By the mouth of the Anumaetirāla the god now makes it known that he has accepted the offering, and that the tank, the village, its inhabitants and their cattle are taken under his protection for a period of one, two, or three years, as the case may be.
The people then return to the village, where the Anumaetirāla again dances, and the tom-toms are beaten until the mid-day meal is cooked. This is eaten up at noon, after which all disperse. Mr. Ievers stated that a somewhat similar ceremony is performed in case of an epidemic among either men or beasts. Thus in that part of the country it is clear that the place of the God of the Rock, the Gale Deviyā, whose worship and functions are described in the next chapter, is at least partly occupied by Ayiyanar. He is said to have fifty names, each one indicating a different function or power possessed by him.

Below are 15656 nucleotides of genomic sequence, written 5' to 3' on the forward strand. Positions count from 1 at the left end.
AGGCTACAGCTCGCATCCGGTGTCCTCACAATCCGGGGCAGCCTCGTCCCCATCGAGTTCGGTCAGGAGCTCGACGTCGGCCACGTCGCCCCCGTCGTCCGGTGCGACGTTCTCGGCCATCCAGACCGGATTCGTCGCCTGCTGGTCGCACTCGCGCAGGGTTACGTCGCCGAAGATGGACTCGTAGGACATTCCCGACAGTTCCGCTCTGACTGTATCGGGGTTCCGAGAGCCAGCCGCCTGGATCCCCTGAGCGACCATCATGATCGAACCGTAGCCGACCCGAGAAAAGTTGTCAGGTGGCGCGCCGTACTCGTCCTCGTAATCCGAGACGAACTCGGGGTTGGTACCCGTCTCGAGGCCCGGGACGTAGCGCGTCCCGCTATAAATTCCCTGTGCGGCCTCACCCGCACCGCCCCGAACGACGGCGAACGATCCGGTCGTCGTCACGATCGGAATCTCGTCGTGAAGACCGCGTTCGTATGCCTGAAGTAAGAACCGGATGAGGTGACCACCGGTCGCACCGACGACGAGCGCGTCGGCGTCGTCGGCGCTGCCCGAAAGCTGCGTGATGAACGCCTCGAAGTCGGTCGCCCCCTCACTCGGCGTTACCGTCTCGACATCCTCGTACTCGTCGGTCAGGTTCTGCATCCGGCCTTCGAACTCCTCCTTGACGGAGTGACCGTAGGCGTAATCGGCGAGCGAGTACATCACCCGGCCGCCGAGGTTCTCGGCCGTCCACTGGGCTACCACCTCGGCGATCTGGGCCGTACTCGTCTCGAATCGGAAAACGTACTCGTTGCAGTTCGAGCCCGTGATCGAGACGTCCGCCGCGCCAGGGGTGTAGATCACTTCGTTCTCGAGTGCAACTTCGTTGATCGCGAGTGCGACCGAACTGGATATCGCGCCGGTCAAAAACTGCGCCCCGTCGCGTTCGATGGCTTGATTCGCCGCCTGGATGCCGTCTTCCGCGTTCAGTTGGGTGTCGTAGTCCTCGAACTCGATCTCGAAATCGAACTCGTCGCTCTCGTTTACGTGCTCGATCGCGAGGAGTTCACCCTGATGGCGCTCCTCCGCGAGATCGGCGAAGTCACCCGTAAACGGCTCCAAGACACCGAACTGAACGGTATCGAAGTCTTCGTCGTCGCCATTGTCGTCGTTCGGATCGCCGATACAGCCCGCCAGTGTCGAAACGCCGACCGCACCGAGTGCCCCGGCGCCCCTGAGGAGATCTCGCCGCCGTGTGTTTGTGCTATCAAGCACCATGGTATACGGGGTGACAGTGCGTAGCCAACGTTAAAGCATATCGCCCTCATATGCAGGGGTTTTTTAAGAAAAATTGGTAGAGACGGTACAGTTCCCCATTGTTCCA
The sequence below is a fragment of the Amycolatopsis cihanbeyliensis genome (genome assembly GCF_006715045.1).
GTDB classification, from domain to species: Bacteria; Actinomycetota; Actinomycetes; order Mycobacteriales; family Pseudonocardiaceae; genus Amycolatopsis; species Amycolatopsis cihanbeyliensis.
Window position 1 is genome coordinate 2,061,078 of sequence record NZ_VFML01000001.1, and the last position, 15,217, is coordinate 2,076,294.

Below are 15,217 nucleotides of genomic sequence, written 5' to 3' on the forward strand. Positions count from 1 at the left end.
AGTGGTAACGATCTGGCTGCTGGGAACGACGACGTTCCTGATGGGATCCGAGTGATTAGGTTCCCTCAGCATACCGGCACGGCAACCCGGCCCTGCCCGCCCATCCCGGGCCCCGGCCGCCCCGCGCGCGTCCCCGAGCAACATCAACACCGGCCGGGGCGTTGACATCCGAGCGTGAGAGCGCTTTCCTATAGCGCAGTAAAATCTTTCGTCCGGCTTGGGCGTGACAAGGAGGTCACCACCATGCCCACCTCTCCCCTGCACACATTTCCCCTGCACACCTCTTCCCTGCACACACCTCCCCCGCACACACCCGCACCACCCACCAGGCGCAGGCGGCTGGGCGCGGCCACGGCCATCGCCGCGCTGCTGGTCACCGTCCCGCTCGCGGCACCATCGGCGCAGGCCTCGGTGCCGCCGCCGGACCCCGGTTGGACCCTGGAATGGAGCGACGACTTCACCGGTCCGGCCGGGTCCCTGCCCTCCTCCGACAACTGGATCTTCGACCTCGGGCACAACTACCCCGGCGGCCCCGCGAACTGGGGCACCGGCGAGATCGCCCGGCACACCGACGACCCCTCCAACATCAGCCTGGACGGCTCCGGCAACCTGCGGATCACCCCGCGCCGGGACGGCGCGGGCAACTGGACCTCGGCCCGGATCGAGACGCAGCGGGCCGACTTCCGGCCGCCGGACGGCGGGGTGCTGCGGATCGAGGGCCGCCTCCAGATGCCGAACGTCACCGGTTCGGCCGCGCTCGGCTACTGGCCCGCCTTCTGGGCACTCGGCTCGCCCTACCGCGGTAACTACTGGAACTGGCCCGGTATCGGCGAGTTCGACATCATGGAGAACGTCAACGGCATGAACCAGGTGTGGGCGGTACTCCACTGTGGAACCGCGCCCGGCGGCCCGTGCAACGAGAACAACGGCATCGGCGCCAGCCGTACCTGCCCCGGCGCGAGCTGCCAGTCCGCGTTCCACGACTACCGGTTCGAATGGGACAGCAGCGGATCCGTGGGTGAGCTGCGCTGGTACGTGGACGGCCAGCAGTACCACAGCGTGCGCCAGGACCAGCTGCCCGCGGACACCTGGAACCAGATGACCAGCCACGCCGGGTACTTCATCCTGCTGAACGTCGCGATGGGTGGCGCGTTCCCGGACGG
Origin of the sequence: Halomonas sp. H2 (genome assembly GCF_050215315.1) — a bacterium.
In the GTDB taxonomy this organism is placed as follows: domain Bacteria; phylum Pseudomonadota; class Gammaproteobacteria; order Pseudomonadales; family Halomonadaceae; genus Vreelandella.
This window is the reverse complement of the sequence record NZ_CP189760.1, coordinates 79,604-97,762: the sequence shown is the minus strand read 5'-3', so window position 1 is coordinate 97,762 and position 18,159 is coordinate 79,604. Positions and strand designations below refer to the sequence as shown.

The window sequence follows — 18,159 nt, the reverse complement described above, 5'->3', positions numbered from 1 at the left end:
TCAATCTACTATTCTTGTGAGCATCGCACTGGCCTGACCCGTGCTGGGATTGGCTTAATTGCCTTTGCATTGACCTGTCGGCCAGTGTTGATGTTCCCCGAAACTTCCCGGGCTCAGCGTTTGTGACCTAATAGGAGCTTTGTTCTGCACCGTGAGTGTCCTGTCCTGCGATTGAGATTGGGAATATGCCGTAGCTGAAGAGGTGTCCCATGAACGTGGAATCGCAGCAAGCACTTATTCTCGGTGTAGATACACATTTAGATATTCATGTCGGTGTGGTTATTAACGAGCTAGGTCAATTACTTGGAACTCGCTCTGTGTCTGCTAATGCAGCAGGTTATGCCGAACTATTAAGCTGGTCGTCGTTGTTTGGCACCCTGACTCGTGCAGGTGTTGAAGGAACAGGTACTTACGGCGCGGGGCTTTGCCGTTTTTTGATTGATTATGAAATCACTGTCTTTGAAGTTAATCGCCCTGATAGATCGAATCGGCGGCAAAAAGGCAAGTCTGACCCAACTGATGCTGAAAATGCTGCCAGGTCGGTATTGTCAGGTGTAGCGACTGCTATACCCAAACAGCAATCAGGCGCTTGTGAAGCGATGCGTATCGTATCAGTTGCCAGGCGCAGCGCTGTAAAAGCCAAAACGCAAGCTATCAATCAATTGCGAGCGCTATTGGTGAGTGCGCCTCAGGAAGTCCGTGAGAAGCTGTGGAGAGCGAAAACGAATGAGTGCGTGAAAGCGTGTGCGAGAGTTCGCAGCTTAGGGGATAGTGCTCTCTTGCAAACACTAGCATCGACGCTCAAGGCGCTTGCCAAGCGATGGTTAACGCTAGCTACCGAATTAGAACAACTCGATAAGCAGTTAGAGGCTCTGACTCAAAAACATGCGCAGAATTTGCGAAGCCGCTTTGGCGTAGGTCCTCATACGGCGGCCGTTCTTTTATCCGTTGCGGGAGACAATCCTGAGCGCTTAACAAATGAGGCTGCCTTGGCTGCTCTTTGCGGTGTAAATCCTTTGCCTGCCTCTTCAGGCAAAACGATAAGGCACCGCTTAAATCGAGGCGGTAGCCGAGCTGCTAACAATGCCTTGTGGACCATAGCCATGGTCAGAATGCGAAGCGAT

The villagers catch the fish when their tanks are nearly emptied, by wading out in the water and suddenly dropping in it a conical wicker basket or creel (karak-geḍiya) without bottom, and with a small opening at the top through which the arm can be inserted for removing any fish that have been imprisoned. In the case of tanks infested by crocodiles in the eastern part of the North-western Province these fishers appeal to Ayiyanar to protect them while so engaged. They break some leafy twigs, and hang them on a horizontal branch or creeper, and say, "It is for the favour of the God Ayiyanār. Do not permit any living creature whatever in the tank to bite us." After this, the crocodiles are said never to molest them even when close to them (I have seen them only a few feet distant from the men), provided they do not defile the tank in any way- including expectoration in the water.
When they are travelling through wild forest which is believed to be infested by wild animals, or possibly robbers, or by evil demons, both Kandian Sinhalese and Wanniyas are accustomed to make a very simple offering to one of the Forest Deities, who is usually Ayiyanar, accompanied by the prayer, "It is for the favour of the Gods," or "the God Ayiyanār." The offering merely consists in hanging a leafy twig